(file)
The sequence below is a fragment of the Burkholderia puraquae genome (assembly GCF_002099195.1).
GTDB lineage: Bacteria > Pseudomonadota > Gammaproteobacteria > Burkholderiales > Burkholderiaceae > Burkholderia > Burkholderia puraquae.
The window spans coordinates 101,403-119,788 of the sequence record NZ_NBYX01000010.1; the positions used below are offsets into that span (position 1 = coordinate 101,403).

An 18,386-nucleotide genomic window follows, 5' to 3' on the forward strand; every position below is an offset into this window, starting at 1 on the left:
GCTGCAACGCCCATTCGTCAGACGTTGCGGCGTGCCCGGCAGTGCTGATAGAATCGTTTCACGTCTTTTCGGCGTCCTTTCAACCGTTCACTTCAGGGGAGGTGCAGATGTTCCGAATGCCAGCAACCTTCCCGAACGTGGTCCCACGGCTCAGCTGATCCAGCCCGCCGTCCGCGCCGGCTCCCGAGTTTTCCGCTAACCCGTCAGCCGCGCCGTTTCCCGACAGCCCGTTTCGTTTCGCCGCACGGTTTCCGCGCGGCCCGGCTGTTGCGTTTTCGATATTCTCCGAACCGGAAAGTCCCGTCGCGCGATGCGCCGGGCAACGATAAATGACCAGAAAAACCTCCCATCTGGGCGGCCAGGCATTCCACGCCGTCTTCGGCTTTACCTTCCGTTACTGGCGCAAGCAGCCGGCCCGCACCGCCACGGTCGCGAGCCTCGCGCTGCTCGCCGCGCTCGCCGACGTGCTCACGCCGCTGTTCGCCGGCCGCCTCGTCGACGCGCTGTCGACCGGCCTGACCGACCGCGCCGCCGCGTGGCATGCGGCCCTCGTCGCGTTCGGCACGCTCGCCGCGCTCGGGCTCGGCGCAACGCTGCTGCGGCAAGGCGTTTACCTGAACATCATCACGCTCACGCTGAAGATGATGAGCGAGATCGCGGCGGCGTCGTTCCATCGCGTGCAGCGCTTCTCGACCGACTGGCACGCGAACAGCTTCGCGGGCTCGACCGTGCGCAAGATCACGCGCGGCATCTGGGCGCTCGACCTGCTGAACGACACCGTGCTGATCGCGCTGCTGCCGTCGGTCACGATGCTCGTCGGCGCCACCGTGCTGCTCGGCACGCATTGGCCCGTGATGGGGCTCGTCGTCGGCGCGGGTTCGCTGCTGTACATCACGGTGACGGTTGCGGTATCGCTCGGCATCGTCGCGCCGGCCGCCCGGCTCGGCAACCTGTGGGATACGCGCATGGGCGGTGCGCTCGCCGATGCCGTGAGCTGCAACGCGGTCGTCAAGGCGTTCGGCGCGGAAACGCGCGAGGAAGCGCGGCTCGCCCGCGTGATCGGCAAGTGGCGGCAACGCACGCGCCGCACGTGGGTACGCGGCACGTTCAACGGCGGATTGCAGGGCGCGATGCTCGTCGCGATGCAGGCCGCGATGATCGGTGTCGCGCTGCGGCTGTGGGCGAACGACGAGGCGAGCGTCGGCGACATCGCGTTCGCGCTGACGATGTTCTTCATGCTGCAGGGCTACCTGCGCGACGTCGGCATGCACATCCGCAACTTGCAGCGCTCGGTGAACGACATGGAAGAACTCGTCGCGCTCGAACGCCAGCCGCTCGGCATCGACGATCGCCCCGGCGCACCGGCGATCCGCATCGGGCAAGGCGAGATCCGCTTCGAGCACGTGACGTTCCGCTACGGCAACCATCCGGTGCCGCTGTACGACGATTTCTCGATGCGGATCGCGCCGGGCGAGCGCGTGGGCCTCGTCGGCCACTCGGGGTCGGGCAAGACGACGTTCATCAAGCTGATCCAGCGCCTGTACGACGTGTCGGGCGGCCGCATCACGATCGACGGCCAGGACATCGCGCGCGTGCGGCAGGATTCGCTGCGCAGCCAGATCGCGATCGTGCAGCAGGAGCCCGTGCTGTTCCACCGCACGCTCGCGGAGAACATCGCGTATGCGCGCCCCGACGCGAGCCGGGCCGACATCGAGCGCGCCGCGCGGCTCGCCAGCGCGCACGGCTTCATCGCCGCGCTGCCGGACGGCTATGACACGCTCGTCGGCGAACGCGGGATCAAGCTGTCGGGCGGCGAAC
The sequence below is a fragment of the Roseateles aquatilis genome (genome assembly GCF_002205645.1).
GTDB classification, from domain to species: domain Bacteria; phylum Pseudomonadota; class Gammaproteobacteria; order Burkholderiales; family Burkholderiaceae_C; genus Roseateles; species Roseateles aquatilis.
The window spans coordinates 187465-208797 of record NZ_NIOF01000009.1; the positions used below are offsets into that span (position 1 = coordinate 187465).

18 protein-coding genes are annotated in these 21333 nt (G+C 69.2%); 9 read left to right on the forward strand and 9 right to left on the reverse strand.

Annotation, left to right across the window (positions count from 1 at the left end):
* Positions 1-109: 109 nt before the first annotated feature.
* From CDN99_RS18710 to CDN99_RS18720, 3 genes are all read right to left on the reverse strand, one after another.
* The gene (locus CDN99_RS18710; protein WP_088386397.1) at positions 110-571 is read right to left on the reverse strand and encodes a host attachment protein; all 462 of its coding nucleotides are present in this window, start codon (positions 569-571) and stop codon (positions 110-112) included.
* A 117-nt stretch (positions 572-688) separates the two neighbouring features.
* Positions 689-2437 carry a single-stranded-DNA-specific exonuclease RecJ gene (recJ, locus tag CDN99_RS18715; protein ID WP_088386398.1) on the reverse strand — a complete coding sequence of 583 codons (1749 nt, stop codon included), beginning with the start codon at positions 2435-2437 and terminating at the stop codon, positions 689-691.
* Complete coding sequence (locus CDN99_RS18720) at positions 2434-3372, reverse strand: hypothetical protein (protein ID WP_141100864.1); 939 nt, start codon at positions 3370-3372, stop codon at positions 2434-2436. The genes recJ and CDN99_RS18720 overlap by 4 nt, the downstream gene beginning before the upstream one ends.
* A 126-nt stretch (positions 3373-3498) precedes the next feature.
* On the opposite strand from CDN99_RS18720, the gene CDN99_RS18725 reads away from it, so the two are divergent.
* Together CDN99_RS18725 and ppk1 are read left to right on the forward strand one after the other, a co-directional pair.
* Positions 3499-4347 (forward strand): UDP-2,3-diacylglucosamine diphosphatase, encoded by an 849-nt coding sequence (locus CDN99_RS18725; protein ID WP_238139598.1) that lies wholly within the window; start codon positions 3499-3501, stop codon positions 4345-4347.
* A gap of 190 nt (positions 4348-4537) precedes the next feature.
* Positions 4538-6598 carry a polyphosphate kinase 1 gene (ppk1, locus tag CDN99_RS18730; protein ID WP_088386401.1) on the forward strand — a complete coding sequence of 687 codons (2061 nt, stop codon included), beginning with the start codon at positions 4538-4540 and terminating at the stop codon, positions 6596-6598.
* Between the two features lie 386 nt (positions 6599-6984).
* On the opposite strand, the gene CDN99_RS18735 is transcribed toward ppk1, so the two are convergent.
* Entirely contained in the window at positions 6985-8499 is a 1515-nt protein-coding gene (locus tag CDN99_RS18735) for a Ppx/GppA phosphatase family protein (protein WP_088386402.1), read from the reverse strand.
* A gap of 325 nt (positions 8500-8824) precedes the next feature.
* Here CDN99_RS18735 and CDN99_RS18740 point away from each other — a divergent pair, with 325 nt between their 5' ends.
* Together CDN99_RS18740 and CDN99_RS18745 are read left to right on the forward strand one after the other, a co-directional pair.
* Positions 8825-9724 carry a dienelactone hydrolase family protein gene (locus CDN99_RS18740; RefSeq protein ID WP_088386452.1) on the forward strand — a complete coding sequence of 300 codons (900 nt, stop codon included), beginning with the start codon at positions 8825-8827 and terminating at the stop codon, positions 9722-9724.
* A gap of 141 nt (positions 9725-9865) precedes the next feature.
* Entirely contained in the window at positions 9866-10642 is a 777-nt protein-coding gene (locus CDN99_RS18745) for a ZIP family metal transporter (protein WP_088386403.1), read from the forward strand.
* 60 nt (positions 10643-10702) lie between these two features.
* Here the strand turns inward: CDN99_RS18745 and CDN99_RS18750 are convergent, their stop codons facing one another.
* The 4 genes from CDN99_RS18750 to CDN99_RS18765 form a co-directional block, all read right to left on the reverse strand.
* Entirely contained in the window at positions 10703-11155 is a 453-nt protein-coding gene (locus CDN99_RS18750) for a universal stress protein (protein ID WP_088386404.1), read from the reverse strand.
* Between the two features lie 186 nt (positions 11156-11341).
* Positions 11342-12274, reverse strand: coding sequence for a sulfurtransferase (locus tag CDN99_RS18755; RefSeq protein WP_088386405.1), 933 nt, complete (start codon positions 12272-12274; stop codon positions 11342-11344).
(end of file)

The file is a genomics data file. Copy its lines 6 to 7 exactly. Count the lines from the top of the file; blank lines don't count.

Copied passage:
The sequence below is a fragment of the Roseateles aquatilis genome (genome assembly GCF_002205645.1).
GTDB classification, from domain to species: domain Bacteria; phylum Pseudomonadota; class Gammaproteobacteria; order Burkholderiales; family Burkholderiaceae_C; genus Roseateles; species Roseateles aquatilis.